Let’s face it: most of us haven’t got a clue about art. Such a short word, yet so complicated. I’ve been thinking a lot about art lately (though I’m not sure why!) and so I decided to spend some time learning about art. I thought I’d write about what I’ve learned so far. Maybe it will be helpful to you as well!
The first thing to know is that art is like history: it’s divided into different “periods.” In Part 1 (“I may not know art but I know what I like” [IMNKABIKWIL] Part 1) I talked about the earliest period in art history (Ancient Art). In Part 2 I discussed Medieval Art. In this latest edition of IMNKABIKWIL, we’re going to take a peek at the next period in art History: Renaissance Art. As usual, we’ll look at what art was like during that period, and see some examples of art from the period.
Art created between 1400-1600 AD is usually called Renaissance Art. Alert readers will have noticed that Medieval Art covered the period 500-1500, and if my dates for Renaissance Art are correct, then there must have been some overlap between these two periods. And indeed, this was the case. In fact, Renaissance Art can get downright confusing, because it has different names depending on the area of Europe that we’re talking about! I’ll try to keep it simple here.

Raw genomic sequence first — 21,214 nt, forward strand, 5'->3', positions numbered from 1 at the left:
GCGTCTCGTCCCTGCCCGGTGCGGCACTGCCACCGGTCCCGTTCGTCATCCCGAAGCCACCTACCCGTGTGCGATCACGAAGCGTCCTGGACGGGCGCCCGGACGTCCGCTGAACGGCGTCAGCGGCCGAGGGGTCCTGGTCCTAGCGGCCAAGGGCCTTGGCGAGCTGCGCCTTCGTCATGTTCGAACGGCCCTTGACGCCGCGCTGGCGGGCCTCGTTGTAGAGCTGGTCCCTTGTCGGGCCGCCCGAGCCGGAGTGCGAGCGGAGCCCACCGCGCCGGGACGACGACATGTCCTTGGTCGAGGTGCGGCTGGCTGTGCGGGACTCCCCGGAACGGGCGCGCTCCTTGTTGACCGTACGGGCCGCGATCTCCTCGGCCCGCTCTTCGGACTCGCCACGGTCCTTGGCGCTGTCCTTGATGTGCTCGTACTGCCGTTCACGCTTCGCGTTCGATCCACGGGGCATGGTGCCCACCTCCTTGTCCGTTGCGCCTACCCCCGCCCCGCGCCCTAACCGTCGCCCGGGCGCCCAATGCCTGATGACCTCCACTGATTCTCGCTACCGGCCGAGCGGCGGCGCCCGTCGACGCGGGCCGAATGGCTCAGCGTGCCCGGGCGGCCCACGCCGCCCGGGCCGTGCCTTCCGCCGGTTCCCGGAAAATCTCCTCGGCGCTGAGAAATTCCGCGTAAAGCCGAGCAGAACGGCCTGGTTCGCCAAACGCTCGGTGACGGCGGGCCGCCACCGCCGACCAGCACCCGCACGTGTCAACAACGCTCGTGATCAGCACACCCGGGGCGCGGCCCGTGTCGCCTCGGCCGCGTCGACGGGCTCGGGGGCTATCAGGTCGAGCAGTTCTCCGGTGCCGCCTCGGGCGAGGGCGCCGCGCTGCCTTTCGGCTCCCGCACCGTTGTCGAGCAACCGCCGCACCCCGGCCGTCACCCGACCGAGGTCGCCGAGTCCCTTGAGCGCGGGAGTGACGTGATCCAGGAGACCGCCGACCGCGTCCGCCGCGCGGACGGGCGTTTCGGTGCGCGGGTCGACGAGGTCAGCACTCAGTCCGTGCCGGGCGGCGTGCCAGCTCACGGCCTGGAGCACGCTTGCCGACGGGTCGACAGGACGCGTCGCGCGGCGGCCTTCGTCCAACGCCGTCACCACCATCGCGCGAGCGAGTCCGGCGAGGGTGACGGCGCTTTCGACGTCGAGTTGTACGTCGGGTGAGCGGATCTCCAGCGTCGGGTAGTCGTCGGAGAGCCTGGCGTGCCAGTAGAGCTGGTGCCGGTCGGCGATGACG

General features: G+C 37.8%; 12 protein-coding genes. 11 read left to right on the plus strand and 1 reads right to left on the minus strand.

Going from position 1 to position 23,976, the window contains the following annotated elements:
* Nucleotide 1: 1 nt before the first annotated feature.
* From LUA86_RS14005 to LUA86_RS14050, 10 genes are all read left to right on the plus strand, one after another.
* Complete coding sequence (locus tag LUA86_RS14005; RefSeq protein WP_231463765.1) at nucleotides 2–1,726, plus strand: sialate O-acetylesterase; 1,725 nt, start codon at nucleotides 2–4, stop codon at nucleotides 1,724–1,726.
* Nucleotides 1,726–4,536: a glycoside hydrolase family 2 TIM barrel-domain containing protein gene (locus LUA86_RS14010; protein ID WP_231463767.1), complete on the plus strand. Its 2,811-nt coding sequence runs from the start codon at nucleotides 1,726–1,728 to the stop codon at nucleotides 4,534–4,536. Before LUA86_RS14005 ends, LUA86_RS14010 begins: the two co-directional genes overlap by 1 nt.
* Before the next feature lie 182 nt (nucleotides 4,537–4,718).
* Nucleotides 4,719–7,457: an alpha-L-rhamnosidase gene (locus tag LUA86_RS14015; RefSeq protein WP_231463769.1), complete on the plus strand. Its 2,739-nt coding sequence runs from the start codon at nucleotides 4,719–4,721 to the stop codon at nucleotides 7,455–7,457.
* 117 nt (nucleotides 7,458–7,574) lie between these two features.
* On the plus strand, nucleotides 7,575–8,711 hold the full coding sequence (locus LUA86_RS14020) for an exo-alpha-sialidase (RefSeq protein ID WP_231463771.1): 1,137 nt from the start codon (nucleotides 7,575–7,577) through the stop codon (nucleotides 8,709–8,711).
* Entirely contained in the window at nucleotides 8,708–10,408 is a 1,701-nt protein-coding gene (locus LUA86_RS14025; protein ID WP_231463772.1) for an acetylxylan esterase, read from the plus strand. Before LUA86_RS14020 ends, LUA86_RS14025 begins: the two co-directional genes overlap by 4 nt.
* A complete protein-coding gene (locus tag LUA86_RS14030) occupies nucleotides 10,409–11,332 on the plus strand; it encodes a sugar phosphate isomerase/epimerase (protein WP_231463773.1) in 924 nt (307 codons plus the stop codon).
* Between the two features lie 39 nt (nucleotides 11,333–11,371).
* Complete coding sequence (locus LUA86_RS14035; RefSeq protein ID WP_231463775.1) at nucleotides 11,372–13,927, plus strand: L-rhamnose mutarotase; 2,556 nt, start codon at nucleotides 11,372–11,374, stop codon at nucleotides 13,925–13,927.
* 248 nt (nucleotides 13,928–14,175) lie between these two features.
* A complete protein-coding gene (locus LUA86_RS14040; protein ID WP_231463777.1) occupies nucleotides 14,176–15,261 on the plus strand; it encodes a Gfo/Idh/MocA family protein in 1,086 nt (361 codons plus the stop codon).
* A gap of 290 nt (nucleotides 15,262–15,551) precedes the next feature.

The easiest way to keep all the different sub-periods and regional names from confusing everyone is to simply ignore them! Only an art historian could possibly care, frankly, and I’m more interested in just looking at art, and talking about how it was different from what came before (Medieval Art, in this case.)
Because the Renaissance (from the French word for “rebirth”) was a European cultural phenomenon, when we talk about Renaissance art, we’re talking about European art. The main areas that produced Renaissance art were Italy, the Netherlands, Flanders (now part of Belgium), and Germany.